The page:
• Sleeping problems
  • Hypothyroidism
  • Child abuse – physical, sexual, emotional, verbal
  • Child neglect
  • Domestic violence
  • Grief
  • Social isolation

Signs and Symptoms

Signs and symptoms of depression

Depressive disorders will differ in symptomatology based upon age, gender, co-occurring disorders, substance abuse, and differences in each individual’s personality. Examples of various symptoms that a person suffering from a depressive disorder may experience can include:

Behavioral symptoms of depression in adults:

  • Angry outbursts
  • Irritability and frustration that is out of proportion to the situation
  • Loss of interest in activities that were once enjoyed
  • Crying episodes

Behavioral symptoms of depression in children:

  • Clinginess to parent or caregiver
  • School refusal
  • Poor school attendance
  • Poor scholastic performance
  • Being extremely sensitive
  • Irritability and anger
  • Using drugs or alcohol
  • Avoidance of social interactions
  • Crying
  • Vocal outbursts
  • Reduction in the ability to function at home, with friends, in school, extracurricular activities, and other interests

Physical symptoms of depression in adults:

  • Changes in appetite – some may overeat while others do not eat at all
  • Correlating changes in weight
  • Changes in sleep patterns – hypersomnia or insomnia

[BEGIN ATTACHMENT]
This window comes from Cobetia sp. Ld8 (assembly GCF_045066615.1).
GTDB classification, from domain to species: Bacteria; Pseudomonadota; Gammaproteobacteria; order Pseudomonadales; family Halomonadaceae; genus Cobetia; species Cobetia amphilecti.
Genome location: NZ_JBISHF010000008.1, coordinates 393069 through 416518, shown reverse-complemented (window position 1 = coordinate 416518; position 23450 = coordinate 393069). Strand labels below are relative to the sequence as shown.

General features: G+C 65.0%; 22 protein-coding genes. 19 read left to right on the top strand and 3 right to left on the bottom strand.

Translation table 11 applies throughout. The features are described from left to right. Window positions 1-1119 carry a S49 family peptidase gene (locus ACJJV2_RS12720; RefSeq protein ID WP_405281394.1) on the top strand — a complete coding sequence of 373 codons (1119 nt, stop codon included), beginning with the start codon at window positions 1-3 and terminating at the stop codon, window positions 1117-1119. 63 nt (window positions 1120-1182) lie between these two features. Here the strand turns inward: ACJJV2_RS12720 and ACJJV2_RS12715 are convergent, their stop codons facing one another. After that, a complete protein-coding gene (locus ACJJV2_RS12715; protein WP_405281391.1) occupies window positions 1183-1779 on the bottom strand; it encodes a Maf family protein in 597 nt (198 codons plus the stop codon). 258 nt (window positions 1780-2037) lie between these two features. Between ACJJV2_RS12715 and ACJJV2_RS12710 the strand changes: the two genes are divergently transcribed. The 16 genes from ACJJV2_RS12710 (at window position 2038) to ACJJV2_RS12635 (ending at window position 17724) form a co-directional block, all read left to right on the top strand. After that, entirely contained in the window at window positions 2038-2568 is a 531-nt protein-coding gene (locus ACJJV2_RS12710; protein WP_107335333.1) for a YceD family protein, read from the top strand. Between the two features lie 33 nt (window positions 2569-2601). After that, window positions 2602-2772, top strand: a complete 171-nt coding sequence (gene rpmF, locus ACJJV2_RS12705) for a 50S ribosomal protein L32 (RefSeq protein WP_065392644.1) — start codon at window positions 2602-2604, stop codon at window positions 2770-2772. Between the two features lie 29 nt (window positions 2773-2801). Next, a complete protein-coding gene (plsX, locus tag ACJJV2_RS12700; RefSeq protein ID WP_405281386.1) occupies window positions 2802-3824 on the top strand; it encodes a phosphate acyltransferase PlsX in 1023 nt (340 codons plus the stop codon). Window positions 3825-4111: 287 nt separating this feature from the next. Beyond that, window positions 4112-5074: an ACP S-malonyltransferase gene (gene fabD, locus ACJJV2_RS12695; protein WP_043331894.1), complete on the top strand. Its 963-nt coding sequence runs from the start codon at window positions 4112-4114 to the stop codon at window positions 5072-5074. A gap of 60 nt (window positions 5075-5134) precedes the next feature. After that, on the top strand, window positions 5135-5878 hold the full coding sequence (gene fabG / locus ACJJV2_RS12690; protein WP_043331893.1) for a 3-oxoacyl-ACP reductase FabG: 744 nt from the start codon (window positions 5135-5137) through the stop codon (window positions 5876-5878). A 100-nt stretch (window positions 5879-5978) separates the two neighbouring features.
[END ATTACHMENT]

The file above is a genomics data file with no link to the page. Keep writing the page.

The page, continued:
• Slowed speaking, thinking, or body motor movements
  • Exhaustion / lack of energy
  • Medically unexplained problems such as headaches or back pain

Physical symptoms of depression in children:

  • Eating or sleeping too much
  • Being underweight
  • Generalized aches and pains that do not respond to treatment

Cognitive symptoms of depression in adults:

  • Challenges maintaining concentration
  • Trouble thinking clearly
  • Challenges making decisions
  • Trouble recalling things

Cognitive symptoms of depression in children:

  • Difficulty concentrating
  • Impaired thinking

Psycho-social symptoms of depression in adults:

  • Feelings of worthlessness, sadness, unhappiness
  • Excessive guilt
  • Feeling “empty” inside
  • Anxiety
  • Restlessness and agitation
  • Fixation on past failures
  • Self-harming behaviors
  • Frequent thoughts of death, dying, and suicidal behaviors

Psycho-social symptoms of depression in children:

  • Sadness
  • Hopelessness
  • Excessive worrying
  • Feeling misunderstood
  • Self-harm
  • Suicidal thoughts

Effects

Effects of depression

While depression is a highly treatable mental disorder, all too often, it goes untreated and unmanaged. If left untreated or undiagnosed, depression can cause significant impairment in the lives of all affected by this disorder. The effects of untreated depression can include:

  • Difficulty performing well in school, leading to lower educational levels (in children and teens)
  • Excess weight or obesity which can lead to many physical health problems, including cardiovascular disease
  • Interpersonal struggles, family problems, and challenges at work or school
  • Alcohol or substance abuse and addiction
  • Anxiety disorders, including panic disorder and/or social phobia
  • Social isolation
  • Self-harming behaviors
  • Suicidal ideation and attempts
  • Premature death and disability

Co-Occurring Disorders

Depression and co-occurring disorders

Many people who have depression also have other types of mental health disorders. The most common co-occurring, co-morbid disorders include:

  • Substance abuse
  • Anxiety disorders
  • Eating disorders
  • Panic disorder
  • Borderline personality disorder
  • Post-traumatic stress disorder (PTSD)
  • Obsessive-compulsive disorder (OCD)
  • Chronic medical conditions